The notion that a smart sales and marketing strategy distinguishes between suspects–consumers who MIGHT turn out to become profitable customers–and prospects–consumers who are highly likely to turn into valuable clients–is an old idea. Great sales people possess this intuition. Great marketers use customer insight, robust analytics and customer segmentation to do this more scientifically.
If you are anything like me, you may have noticed a lot of attention being given to companies that are posting seemingly impressive customer statistics.
The hot social media sites–from FourSquare to Yelp to Twitter to Facebook–have signed up millions of users (in the case of Facebook reportedly over 500 million!). But how many of these folks are actually buying anything?
Members-only “flash-sales” sites use free-shipping and high value gift cards to coax existing members to refer a friend. Are these newly acquired members turning out to be customers with a positive lifetime value, or is this mostly a land-grab to keep private equity money flowing and high-end vendors interested?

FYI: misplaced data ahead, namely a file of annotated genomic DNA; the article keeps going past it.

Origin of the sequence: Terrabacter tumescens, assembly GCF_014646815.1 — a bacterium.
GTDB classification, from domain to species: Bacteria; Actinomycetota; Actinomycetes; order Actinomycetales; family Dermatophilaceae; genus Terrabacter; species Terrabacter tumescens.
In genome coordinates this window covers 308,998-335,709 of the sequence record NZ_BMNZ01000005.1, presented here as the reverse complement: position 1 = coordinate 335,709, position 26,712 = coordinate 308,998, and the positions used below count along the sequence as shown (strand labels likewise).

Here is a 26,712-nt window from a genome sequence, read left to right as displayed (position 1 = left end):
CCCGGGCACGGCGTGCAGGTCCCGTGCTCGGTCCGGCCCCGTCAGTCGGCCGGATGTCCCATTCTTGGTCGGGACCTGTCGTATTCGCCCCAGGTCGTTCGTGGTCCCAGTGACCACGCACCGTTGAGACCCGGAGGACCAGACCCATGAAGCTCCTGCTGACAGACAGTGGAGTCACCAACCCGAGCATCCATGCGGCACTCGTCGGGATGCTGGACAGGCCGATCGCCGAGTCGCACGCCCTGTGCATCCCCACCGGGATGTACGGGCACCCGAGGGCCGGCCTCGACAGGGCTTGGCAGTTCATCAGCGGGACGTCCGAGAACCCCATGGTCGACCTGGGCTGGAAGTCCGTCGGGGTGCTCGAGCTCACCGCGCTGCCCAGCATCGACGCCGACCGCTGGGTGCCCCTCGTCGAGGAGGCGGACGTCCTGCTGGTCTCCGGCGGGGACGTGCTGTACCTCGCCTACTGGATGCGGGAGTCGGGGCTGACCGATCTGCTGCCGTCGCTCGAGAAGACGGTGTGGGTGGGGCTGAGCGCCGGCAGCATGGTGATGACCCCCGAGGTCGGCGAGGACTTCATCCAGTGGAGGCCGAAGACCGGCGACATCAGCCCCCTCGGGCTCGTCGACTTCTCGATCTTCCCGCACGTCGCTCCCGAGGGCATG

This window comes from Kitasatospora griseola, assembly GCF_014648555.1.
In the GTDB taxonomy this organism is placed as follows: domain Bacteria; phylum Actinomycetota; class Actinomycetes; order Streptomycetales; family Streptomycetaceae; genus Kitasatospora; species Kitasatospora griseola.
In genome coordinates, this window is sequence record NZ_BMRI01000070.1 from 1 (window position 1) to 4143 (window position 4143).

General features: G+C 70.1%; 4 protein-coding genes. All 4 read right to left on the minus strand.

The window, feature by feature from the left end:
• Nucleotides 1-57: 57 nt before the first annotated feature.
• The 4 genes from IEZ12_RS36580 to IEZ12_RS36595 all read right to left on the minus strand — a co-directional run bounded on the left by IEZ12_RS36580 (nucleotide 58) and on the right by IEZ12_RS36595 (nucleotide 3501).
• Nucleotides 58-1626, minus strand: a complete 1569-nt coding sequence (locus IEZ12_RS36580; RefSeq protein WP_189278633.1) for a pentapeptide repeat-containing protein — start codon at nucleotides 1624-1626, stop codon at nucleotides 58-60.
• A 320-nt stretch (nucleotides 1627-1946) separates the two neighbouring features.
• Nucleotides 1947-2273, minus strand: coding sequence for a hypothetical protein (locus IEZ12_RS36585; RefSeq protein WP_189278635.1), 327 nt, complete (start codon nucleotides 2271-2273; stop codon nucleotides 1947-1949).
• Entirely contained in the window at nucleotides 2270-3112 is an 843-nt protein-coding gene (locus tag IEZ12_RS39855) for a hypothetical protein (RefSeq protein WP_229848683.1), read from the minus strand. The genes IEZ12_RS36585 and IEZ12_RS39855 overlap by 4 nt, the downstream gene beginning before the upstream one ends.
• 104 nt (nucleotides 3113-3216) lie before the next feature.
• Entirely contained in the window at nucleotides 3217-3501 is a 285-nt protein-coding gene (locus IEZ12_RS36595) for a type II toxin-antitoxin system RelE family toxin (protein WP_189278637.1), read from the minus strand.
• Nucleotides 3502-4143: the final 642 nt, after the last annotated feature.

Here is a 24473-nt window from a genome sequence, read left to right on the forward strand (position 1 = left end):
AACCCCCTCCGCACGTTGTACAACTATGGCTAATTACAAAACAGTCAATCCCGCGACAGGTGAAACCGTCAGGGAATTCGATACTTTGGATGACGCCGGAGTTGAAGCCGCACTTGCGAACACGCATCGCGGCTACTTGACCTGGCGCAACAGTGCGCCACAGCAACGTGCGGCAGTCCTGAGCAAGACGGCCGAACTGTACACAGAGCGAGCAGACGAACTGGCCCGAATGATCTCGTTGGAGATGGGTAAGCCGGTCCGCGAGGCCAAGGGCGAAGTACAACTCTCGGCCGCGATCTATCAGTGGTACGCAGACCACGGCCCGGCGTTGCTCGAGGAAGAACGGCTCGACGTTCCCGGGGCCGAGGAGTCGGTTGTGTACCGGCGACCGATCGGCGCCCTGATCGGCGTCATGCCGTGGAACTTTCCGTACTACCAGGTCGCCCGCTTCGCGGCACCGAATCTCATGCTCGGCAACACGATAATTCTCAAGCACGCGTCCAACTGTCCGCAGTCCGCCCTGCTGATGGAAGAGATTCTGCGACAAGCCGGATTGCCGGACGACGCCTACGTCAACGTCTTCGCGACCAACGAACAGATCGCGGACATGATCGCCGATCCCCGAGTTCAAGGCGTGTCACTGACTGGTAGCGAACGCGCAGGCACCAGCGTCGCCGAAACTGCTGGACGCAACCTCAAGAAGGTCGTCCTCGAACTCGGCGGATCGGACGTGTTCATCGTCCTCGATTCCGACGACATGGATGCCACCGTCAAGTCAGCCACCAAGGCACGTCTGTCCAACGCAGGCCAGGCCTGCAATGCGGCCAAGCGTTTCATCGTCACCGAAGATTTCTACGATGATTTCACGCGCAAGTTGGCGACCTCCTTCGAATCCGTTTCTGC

Groupon recently executed a promotion with Gap during which a reported 441,000 customers spent $11MM in just one day. That particular promotion offered $50 in merchandise for just $25. Most press reports deemed it “successful.” Really?
Successful in generating awareness? Apparently. Successful in acquiring a significant number of marketable e-mail addresses? Most likely. Successful in driving short-term revenue? Clearly. Successful in creating buzz about Groupon? You betcha.
But how many of these consumers were promiscuous shoppers, only enticed by the deep discount? And let’s face it, just about any reasonably desirable brand could generate an impressive incremental sales lift by cutting their prices in half.
Most of these hot brands are still dealing in the world of suspects. Only through time and more rigorous customer analysis will they know they are gaining prospects.
In the meantime, I remain suspicious.
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